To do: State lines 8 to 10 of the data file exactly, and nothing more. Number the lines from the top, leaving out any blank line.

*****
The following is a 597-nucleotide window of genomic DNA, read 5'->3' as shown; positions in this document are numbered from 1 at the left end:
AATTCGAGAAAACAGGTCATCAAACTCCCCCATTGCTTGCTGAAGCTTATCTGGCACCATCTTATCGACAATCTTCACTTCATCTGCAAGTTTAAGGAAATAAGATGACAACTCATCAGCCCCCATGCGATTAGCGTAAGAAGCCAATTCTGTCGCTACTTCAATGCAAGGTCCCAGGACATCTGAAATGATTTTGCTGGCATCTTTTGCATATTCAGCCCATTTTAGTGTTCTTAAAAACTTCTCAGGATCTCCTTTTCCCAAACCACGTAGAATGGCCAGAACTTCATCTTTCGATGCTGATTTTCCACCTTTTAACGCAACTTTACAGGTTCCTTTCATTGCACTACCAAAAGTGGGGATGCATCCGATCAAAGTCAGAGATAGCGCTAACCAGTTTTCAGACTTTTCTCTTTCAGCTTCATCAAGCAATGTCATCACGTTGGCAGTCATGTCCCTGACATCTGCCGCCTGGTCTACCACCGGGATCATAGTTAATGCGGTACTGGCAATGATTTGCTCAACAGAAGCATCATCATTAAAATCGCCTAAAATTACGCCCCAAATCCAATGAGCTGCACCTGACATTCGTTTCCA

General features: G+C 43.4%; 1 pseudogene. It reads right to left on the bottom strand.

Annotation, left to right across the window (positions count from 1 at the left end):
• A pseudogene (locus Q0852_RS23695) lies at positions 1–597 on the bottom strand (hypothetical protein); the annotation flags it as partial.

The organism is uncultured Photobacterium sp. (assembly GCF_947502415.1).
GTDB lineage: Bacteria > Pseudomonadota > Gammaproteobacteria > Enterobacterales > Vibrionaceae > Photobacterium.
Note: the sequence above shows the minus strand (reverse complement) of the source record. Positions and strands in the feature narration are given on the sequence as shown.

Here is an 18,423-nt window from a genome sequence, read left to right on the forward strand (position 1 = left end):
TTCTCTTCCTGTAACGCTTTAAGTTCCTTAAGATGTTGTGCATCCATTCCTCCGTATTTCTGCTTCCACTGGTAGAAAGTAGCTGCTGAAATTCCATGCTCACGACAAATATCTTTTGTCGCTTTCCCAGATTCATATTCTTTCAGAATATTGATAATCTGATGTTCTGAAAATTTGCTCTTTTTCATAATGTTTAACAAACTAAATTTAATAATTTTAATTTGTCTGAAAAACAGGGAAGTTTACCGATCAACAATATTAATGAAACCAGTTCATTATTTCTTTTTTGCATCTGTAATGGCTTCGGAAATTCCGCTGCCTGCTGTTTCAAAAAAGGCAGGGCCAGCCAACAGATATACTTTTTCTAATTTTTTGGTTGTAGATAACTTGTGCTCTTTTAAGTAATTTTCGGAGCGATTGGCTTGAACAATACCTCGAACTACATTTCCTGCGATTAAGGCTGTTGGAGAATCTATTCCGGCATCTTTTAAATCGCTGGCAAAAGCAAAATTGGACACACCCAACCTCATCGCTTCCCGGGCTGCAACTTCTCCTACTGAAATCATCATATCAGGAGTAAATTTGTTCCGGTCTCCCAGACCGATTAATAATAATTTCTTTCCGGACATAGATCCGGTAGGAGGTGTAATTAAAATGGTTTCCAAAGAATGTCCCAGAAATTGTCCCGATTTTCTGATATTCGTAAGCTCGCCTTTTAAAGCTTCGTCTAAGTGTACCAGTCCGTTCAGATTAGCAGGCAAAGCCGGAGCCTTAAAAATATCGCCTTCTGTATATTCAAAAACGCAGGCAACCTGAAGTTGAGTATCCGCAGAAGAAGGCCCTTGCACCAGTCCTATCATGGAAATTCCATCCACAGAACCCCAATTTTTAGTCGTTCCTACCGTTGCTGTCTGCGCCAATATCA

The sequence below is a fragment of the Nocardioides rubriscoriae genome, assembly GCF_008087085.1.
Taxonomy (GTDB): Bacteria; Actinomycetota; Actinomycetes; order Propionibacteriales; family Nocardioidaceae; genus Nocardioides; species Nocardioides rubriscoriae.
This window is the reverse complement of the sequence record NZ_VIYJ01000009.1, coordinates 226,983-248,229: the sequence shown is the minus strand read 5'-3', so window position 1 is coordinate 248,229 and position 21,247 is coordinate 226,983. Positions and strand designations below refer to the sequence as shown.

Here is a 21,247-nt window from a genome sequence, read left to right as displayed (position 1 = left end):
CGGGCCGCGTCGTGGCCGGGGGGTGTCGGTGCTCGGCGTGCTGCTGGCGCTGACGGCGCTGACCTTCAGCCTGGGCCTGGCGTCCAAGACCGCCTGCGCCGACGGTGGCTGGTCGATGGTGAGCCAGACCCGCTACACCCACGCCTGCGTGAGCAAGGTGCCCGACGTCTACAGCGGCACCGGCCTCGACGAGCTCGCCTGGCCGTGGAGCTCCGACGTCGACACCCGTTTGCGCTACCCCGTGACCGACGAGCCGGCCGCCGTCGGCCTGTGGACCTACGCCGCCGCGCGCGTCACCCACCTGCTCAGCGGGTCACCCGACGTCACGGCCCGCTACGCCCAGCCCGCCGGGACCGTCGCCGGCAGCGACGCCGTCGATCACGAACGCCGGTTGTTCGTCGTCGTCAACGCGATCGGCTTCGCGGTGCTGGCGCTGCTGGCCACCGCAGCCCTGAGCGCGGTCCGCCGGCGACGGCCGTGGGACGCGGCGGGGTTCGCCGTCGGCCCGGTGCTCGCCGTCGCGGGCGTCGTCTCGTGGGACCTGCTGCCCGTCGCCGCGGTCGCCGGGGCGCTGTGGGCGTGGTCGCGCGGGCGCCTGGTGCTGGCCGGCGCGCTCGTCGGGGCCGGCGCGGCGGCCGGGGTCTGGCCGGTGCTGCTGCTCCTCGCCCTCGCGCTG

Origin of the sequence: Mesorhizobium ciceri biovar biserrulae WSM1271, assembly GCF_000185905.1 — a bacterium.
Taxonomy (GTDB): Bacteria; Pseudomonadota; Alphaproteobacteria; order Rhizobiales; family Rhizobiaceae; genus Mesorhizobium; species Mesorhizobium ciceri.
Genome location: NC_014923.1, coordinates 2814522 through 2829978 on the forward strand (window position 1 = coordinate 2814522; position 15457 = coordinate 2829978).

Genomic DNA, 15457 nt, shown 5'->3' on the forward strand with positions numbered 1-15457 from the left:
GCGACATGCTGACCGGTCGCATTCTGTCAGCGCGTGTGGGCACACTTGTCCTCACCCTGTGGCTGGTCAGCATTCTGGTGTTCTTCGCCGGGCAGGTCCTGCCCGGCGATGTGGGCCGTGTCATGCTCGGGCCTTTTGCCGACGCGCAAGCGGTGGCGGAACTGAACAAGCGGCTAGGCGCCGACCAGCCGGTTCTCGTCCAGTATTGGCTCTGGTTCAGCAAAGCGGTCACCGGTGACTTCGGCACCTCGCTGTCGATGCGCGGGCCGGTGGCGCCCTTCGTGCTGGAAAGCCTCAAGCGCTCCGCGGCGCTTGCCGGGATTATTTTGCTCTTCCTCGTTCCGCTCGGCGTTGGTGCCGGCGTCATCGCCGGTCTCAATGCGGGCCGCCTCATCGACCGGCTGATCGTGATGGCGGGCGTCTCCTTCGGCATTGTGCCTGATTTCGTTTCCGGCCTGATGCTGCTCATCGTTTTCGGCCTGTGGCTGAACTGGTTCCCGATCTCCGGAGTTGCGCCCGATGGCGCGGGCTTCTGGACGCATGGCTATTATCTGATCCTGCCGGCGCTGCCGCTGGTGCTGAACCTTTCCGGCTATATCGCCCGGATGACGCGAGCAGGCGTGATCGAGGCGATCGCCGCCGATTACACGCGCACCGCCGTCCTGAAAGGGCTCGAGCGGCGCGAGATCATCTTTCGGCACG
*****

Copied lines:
Note: the sequence above shows the minus strand (reverse complement) of the source record. Positions and strands in the feature narration are given on the sequence as shown.

Here is an 18,423-nt window from a genome sequence, read left to right on the forward strand (position 1 = left end):
TTCTCTTCCTGTAACGCTTTAAGTTCCTTAAGATGTTGTGCATCCATTCCTCCGTATTTCTGCTTCCACTGGTAGAAAGTAGCTGCTGAAATTCCATGCTCACGACAAATATCTTTTGTCGCTTTCCCAGATTCATATTCTTTCAGAATATTGATAATCTGATGTTCTGAAAATTTGCTCTTTTTCATAATGTTTAACAAACTAAATTTAATAATTTTAATTTGTCTGAAAAACAGGGAAGTTTACCGATCAACAATATTAATGAAACCAGTTCATTATTTCTTTTTTGCATCTGTAATGGCTTCGGAAATTCCGCTGCCTGCTGTTTCAAAAAAGGCAGGGCCAGCCAACAGATATACTTTTTCTAATTTTTTGGTTGTAGATAACTTGTGCTCTTTTAAGTAATTTTCGGAGCGATTGGCTTGAACAATACCTCGAACTACATTTCCTGCGATTAAGGCTGTTGGAGAATCTATTCCGGCATCTTTTAAATCGCTGGCAAAAGCAAAATTGGACACACCCAACCTCATCGCTTCCCGGGCTGCAACTTCTCCTACTGAAATCATCATATCAGGAGTAAATTTGTTCCGGTCTCCCAGACCGATTAATAATAATTTCTTTCCGGACATAGATCCGGTAGGAGGTGTAATTAAAATGGTTTCCAAAGAATGTCCCAGAAATTGTCCCGATTTTCTGATATTCGTAAGCTCGCCTTTTAAAGCTTCGTCTAAGTGTACCAGTCCGTTCAGATTAGCAGGCAAAGCCGGAGCCTTAAAAATATCGCCTTCTGTATATTCAAAAACGCAGGCAACCTGAAGTTGAGTATCCGCAGAAGAAGGCCCTTGCACCAGTCCTATCATGGAAATTCCATCCACAGAACCCCAATTTTTAGTCGTTCCTACCGTTGCTGTCTGCGCCAATATCA